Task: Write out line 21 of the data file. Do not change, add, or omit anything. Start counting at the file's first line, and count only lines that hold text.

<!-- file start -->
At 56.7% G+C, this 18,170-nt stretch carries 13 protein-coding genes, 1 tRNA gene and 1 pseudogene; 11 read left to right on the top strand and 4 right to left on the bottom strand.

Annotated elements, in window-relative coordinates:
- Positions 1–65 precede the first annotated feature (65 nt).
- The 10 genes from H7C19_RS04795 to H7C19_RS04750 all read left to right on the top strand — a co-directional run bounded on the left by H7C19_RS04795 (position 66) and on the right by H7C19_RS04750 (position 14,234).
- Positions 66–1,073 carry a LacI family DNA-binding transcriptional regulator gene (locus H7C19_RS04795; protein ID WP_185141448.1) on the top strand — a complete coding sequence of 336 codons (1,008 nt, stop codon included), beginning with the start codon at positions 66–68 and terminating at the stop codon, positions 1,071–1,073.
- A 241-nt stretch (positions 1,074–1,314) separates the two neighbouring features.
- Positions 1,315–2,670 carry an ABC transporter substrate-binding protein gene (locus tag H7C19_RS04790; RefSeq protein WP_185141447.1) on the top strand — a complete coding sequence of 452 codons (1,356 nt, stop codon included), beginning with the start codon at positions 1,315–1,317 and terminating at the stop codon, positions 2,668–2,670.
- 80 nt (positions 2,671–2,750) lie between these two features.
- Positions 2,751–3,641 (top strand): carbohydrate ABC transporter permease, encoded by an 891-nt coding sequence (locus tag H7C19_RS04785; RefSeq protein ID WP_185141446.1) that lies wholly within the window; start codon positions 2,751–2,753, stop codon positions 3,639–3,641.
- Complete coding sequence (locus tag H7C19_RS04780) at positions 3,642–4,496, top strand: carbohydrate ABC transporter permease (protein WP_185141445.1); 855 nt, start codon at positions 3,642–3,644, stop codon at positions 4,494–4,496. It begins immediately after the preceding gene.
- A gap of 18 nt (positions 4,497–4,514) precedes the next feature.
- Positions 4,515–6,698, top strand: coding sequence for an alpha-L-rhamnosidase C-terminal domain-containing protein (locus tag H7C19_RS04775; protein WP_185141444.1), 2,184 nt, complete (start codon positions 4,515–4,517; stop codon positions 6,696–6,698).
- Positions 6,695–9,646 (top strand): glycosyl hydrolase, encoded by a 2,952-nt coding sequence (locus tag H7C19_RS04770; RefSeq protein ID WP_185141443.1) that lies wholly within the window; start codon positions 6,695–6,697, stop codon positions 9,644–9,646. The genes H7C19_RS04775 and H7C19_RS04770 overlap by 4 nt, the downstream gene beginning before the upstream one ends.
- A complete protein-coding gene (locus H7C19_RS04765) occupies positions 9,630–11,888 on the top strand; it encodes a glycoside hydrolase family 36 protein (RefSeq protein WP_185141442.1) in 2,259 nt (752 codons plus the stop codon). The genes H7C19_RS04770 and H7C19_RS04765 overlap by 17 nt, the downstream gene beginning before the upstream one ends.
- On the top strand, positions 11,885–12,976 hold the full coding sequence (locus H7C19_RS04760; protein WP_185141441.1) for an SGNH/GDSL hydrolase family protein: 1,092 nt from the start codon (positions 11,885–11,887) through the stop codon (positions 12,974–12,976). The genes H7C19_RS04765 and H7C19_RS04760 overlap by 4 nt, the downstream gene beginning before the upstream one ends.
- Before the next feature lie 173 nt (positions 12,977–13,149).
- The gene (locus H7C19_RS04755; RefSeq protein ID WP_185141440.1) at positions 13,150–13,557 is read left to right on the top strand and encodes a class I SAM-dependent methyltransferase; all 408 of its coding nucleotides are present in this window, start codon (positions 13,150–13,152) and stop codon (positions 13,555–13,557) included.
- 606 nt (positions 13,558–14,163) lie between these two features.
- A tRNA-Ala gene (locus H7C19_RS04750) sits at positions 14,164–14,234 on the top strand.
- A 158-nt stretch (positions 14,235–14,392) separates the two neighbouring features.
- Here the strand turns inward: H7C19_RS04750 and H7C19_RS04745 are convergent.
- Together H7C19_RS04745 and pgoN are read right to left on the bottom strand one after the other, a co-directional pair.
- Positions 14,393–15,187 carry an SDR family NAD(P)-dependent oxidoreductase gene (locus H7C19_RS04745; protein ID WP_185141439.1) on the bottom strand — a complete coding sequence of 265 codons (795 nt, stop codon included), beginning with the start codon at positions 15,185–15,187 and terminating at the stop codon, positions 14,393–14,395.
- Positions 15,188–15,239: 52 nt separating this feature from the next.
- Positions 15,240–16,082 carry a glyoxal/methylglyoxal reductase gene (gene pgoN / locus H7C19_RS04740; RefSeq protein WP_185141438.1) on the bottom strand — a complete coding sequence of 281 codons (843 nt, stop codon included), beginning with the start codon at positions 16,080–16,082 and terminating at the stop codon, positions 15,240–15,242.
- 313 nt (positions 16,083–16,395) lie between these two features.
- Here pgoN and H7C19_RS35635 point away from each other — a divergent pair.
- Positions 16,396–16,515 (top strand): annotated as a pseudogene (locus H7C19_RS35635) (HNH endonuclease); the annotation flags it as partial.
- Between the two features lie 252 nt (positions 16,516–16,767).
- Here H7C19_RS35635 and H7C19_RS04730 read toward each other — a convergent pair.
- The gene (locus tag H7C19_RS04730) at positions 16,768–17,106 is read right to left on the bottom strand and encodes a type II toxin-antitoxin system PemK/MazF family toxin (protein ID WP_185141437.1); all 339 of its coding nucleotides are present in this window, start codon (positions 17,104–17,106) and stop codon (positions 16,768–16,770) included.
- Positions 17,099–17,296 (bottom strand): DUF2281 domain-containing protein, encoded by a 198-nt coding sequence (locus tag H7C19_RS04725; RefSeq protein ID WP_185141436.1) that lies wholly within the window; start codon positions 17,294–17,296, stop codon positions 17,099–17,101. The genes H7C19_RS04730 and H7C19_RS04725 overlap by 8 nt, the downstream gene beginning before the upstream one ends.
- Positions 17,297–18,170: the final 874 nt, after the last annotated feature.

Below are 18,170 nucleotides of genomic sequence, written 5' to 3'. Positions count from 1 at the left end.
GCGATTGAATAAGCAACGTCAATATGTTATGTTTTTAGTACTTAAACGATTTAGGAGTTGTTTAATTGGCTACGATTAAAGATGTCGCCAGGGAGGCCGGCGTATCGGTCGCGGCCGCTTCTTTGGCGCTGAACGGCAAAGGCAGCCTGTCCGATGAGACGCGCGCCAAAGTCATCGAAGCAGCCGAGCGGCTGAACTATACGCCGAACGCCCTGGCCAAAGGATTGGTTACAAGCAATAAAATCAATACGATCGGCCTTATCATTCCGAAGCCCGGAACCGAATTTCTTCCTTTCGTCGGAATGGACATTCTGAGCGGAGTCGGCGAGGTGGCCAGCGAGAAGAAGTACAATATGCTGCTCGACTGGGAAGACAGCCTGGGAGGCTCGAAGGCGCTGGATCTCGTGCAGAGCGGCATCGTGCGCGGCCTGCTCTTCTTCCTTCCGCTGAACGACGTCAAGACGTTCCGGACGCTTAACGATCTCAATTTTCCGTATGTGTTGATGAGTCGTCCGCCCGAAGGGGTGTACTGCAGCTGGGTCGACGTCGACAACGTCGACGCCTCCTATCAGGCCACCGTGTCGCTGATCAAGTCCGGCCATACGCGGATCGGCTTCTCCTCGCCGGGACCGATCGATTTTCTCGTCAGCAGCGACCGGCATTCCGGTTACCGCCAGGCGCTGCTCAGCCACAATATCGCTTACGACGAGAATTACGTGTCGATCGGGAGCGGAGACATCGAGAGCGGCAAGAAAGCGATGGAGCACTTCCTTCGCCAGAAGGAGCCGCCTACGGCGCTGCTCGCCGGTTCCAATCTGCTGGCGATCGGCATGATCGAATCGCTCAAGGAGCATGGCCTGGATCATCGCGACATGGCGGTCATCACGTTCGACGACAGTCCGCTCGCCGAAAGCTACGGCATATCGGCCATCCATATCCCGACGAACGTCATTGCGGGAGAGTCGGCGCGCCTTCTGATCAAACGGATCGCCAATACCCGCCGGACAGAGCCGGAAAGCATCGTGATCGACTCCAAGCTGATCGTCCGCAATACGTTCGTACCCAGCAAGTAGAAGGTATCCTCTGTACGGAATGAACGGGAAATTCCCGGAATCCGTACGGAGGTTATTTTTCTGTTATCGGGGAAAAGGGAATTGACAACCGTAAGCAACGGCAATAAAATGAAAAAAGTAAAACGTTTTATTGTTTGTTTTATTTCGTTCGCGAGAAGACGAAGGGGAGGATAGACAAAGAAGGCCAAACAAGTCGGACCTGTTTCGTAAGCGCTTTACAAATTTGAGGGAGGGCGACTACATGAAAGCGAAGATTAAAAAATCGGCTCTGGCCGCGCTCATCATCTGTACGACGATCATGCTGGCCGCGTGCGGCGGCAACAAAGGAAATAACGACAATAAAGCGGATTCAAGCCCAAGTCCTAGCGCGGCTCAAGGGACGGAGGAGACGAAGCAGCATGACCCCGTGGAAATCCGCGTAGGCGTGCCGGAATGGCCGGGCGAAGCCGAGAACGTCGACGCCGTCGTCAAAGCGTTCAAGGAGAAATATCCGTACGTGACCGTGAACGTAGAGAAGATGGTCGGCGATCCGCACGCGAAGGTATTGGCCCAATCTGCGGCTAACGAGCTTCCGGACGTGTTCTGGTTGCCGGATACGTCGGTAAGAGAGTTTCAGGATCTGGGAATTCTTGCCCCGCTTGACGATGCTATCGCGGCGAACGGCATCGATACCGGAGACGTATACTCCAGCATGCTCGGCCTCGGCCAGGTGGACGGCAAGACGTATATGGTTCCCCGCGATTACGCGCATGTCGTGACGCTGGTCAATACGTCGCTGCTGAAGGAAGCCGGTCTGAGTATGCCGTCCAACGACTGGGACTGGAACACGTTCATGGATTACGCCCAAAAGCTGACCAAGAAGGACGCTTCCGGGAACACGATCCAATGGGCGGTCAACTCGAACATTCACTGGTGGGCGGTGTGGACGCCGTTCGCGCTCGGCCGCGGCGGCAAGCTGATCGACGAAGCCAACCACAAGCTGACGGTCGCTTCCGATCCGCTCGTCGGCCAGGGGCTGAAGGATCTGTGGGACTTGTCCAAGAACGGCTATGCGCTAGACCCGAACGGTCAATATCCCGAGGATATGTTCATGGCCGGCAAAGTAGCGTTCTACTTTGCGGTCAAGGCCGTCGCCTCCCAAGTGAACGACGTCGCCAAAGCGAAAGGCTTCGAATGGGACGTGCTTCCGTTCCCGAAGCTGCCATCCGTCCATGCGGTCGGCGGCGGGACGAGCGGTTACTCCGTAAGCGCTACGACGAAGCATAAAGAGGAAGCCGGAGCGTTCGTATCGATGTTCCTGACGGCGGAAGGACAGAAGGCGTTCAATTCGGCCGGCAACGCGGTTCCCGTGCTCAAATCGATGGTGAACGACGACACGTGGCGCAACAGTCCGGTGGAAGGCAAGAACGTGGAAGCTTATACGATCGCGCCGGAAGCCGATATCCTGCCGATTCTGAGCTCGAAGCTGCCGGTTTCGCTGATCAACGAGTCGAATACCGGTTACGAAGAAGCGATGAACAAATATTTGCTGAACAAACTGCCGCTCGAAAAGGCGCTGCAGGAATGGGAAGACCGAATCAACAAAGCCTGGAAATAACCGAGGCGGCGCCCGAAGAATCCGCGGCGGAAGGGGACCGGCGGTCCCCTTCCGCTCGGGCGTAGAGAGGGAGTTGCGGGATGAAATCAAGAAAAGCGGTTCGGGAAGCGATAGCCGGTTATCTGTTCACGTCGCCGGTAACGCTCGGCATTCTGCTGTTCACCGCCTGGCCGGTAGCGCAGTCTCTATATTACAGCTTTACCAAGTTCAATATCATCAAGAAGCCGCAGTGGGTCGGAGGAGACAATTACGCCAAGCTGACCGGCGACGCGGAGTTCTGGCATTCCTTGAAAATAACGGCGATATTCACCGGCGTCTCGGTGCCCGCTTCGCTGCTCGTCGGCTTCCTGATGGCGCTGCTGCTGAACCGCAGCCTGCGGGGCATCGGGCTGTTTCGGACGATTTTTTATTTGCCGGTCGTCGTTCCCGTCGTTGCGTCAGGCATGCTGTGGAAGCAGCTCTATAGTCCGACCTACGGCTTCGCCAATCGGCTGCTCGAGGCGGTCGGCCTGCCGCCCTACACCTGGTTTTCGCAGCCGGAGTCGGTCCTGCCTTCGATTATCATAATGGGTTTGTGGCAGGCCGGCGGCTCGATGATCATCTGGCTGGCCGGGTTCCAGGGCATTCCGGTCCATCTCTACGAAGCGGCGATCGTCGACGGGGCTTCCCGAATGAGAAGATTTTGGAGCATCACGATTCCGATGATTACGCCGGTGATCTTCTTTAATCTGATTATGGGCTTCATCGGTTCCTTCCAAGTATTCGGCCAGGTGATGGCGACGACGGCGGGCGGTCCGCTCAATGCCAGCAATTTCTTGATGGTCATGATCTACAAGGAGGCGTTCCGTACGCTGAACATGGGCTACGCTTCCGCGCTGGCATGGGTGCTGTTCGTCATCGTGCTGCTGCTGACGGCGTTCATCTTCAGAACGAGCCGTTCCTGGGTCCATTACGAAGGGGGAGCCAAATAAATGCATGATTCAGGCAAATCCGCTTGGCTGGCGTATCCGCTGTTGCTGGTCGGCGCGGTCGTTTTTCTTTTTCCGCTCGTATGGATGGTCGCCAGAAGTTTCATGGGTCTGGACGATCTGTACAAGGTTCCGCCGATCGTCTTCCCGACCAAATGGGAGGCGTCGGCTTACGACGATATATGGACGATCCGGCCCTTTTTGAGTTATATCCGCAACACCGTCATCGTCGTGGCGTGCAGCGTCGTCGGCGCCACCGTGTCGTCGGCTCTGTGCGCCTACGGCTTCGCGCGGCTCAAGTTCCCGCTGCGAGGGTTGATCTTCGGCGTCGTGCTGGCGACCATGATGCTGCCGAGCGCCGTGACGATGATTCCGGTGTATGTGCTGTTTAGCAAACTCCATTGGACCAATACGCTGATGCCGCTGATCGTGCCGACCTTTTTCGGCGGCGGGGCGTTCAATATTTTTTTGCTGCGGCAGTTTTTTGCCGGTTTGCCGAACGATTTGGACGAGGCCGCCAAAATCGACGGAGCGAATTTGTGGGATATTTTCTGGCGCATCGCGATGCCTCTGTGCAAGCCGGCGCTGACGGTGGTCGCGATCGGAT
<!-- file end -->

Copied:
- Here the strand turns inward: H7C19_RS04750 and H7C19_RS04745 are convergent.